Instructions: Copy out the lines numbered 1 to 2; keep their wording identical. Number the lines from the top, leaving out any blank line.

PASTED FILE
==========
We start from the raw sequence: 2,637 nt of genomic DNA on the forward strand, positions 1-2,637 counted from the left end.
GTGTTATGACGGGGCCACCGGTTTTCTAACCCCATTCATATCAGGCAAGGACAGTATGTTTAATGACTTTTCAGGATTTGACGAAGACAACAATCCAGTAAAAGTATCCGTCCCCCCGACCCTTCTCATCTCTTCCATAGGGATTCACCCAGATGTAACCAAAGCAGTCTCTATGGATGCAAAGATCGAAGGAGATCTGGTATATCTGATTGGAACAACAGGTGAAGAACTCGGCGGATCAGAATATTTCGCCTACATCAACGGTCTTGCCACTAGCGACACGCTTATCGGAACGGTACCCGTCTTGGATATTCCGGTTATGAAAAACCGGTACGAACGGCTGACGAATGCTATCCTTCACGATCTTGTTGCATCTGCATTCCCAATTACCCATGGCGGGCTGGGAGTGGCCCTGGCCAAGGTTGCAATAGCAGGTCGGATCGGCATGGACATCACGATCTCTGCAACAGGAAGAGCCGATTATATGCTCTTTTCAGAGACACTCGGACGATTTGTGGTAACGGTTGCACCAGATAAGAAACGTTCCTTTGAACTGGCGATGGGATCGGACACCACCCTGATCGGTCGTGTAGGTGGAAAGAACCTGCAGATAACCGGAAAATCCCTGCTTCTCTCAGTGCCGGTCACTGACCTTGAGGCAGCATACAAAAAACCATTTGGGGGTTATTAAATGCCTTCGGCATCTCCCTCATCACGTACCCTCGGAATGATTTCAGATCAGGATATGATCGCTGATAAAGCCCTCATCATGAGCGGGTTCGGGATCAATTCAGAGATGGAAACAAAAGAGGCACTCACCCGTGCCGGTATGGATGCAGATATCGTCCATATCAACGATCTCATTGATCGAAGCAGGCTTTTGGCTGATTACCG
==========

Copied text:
We start from the raw sequence: 2,637 nt of genomic DNA on the forward strand, positions 1-2,637 counted from the left end.
GTGTTATGACGGGGCCACCGGTTTTCTAACCCCATTCATATCAGGCAAGGACAGTATGTTTAATGACTTTTCAGGATTTGACGAAGACAACAATCCAGTAAAAGTATCCGTCCCCCCGACCCTTCTCATCTCTTCCATAGGGATTCACCCAGATGTAACCAAAGCAGTCTCTATGGATGCAAAGATCGAAGGAGATCTGGTATATCTGATTGGAACAACAGGTGAAGAACTCGGCGGATCAGAATATTTCGCCTACATCAACGGTCTTGCCACTAGCGACACGCTTATCGGAACGGTACCCGTCTTGGATATTCCGGTTATGAAAAACCGGTACGAACGGCTGACGAATGCTATCCTTCACGATCTTGTTGCATCTGCATTCCCAATTACCCATGGCGGGCTGGGAGTGGCCCTGGCCAAGGTTGCAATAGCAGGTCGGATCGGCATGGACATCACGATCTCTGCAACAGGAAGAGCCGATTATATGCTCTTTTCAGAGACACTCGGACGATTTGTGGTAACGGTTGCACCAGATAAGAAACGTTCCTTTGAACTGGCGATGGGATCGGACACCACCCTGATCGGTCGTGTAGGTGGAAAGAACCTGCAGATAACCGGAAAATCCCTGCTTCTCTCAGTGCCGGTCACTGACCTTGAGGCAGCATACAAAAAACCATTTGGGGGTTATTAAATGCCTTCGGCATCTCCCTCATCACGTACCCTCGGAATGATTTCAGATCAGGATATGATCGCTGATAAAGCCCTCATCATGAGCGGGTTCGGGATCAATTCAGAGATGGAAACAAAAGAGGCACTCACCCGTGCCGGTATGGATGCAGATATCGTCCATATCAACGATCTCATTGATCGAAGCAGGCTTTTGGCTGATTACCG